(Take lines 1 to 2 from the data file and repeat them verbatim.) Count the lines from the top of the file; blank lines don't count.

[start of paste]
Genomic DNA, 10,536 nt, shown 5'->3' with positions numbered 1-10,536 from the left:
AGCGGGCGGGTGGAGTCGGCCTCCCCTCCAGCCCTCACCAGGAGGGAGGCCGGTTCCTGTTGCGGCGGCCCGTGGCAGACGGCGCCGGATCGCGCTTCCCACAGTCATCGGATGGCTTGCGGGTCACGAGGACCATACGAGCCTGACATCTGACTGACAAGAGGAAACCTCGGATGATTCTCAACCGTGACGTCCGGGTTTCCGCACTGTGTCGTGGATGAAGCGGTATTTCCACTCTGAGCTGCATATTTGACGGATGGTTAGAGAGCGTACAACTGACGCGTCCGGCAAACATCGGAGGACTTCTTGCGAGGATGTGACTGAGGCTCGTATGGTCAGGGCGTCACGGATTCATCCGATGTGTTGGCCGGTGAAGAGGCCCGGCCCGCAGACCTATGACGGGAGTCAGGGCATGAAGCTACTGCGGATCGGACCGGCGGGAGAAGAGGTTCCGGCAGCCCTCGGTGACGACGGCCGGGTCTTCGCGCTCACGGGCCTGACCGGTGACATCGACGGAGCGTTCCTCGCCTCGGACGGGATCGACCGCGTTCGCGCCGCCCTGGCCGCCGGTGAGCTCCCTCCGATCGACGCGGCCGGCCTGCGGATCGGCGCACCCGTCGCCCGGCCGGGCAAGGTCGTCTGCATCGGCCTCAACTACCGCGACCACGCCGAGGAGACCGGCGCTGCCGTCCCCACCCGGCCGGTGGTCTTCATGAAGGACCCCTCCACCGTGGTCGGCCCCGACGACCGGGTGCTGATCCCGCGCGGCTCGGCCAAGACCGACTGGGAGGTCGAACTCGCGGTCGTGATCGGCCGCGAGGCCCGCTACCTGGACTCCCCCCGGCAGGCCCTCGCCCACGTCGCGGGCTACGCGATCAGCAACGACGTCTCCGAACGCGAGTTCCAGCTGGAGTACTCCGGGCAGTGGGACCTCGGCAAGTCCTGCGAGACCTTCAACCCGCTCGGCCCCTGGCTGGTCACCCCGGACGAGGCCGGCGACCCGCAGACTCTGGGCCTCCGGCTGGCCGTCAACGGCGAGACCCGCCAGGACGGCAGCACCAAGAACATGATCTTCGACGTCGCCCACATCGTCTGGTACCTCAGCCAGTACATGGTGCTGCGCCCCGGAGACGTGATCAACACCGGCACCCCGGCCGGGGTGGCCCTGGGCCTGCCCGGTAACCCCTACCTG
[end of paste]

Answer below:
Genomic DNA, 10,536 nt, shown 5'->3' with positions numbered 1-10,536 from the left:
AGCGGGCGGGTGGAGTCGGCCTCCCCTCCAGCCCTCACCAGGAGGGAGGCCGGTTCCTGTTGCGGCGGCCCGTGGCAGACGGCGCCGGATCGCGCTTCCCACAGTCATCGGATGGCTTGCGGGTCACGAGGACCATACGAGCCTGACATCTGACTGACAAGAGGAAACCTCGGATGATTCTCAACCGTGACGTCCGGGTTTCCGCACTGTGTCGTGGATGAAGCGGTATTTCCACTCTGAGCTGCATATTTGACGGATGGTTAGAGAGCGTACAACTGACGCGTCCGGCAAACATCGGAGGACTTCTTGCGAGGATGTGACTGAGGCTCGTATGGTCAGGGCGTCACGGATTCATCCGATGTGTTGGCCGGTGAAGAGGCCCGGCCCGCAGACCTATGACGGGAGTCAGGGCATGAAGCTACTGCGGATCGGACCGGCGGGAGAAGAGGTTCCGGCAGCCCTCGGTGACGACGGCCGGGTCTTCGCGCTCACGGGCCTGACCGGTGACATCGACGGAGCGTTCCTCGCCTCGGACGGGATCGACCGCGTTCGCGCCGCCCTGGCCGCCGGTGAGCTCCCTCCGATCGACGCGGCCGGCCTGCGGATCGGCGCACCCGTCGCCCGGCCGGGCAAGGTCGTCTGCATCGGCCTCAACTACCGCGACCACGCCGAGGAGACCGGCGCTGCCGTCCCCACCCGGCCGGTGGTCTTCATGAAGGACCCCTCCACCGTGGTCGGCCCCGACGACCGGGTGCTGATCCCGCGCGGCTCGGCCAAGACCGACTGGGAGGTCGAACTCGCGGTCGTGATCGGCCGCGAGGCCCGCTACCTGGACTCCCCCCGGCAGGCCCTCGCCCACGTCGCGGGCTACGCGATCAGCAACGACGTCTCCGAACGCGAGTTCCAGCTGGAGTACTCCGGGCAGTGGGACCTCGGCAAGTCCTGCGAGACCTTCAACCCGCTCGGCCCCTGGCTGGTCACCCCGGACGAGGCCGGCGACCCGCAGACTCTGGGCCTCCGGCTGGCCGTCAACGGCGAGACCCGCCAGGACGGCAGCACCAAGAACATGATCTTCGACGTCGCCCACATCGTCTGGTACCTCAGCCAGTACATGGTGCTGCGCCCCGGAGACGTGATCAACACCGGCACCCCGGCCGGGGTGGCCCTGGGCCTGCCCGGTAACCCCTACCTG